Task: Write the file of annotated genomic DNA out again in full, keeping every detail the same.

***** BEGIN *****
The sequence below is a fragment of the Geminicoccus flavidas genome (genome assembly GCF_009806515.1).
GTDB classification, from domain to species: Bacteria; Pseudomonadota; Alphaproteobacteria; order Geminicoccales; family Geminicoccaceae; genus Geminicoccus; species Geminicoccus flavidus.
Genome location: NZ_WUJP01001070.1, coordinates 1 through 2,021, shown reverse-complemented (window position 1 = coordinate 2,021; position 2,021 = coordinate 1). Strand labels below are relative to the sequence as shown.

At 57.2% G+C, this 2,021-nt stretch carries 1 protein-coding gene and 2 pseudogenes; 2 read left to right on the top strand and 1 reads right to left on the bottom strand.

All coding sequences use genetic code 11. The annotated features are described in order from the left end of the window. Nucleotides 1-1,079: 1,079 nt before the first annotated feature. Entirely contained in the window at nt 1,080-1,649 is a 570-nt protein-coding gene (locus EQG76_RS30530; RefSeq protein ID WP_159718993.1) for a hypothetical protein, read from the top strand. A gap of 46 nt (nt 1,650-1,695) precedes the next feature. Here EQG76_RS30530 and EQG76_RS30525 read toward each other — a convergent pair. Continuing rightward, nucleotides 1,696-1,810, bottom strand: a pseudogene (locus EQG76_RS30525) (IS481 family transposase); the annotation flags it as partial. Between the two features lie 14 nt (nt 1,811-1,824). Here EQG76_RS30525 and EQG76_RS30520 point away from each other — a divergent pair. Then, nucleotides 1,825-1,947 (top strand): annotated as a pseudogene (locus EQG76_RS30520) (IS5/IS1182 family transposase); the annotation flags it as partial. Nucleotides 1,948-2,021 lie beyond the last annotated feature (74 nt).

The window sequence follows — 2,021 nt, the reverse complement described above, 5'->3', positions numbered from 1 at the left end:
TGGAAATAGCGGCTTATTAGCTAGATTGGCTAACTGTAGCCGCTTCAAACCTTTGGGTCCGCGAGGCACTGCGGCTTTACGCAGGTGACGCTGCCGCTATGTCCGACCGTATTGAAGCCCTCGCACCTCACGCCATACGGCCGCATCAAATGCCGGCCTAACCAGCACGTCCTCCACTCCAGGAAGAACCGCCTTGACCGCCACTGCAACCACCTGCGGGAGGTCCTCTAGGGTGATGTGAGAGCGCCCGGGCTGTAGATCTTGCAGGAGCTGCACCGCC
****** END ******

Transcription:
The sequence below is a fragment of the Geminicoccus flavidas genome (genome assembly GCF_009806515.1).
GTDB classification, from domain to species: Bacteria; Pseudomonadota; Alphaproteobacteria; order Geminicoccales; family Geminicoccaceae; genus Geminicoccus; species Geminicoccus flavidus.
Genome location: NZ_WUJP01001070.1, coordinates 1 through 2,021, shown reverse-complemented (window position 1 = coordinate 2,021; position 2,021 = coordinate 1). Strand labels below are relative to the sequence as shown.

At 57.2% G+C, this 2,021-nt stretch carries 1 protein-coding gene and 2 pseudogenes; 2 read left to right on the top strand and 1 reads right to left on the bottom strand.

All coding sequences use genetic code 11. The annotated features are described in order from the left end of the window. Nucleotides 1-1,079: 1,079 nt before the first annotated feature. Entirely contained in the window at nt 1,080-1,649 is a 570-nt protein-coding gene (locus EQG76_RS30530; RefSeq protein ID WP_159718993.1) for a hypothetical protein, read from the top strand. A gap of 46 nt (nt 1,650-1,695) precedes the next feature. Here EQG76_RS30530 and EQG76_RS30525 read toward each other — a convergent pair. Continuing rightward, nucleotides 1,696-1,810, bottom strand: a pseudogene (locus EQG76_RS30525) (IS481 family transposase); the annotation flags it as partial. Between the two features lie 14 nt (nt 1,811-1,824). Here EQG76_RS30525 and EQG76_RS30520 point away from each other — a divergent pair. Then, nucleotides 1,825-1,947 (top strand): annotated as a pseudogene (locus EQG76_RS30520) (IS5/IS1182 family transposase); the annotation flags it as partial. Nucleotides 1,948-2,021 lie beyond the last annotated feature (74 nt).

The window sequence follows — 2,021 nt, the reverse complement described above, 5'->3', positions numbered from 1 at the left end:
TGGAAATAGCGGCTTATTAGCTAGATTGGCTAACTGTAGCCGCTTCAAACCTTTGGGTCCGCGAGGCACTGCGGCTTTACGCAGGTGACGCTGCCGCTATGTCCGACCGTATTGAAGCCCTCGCACCTCACGCCATACGGCCGCATCAAATGCCGGCCTAACCAGCACGTCCTCCACTCCAGGAAGAACCGCCTTGACCGCCACTGCAACCACCTGCGGGAGGTCCTCTAGGGTGATGTGAGAGCGCCCGGGCTGTAGATCTTGCAGGAGCTGCACCGCC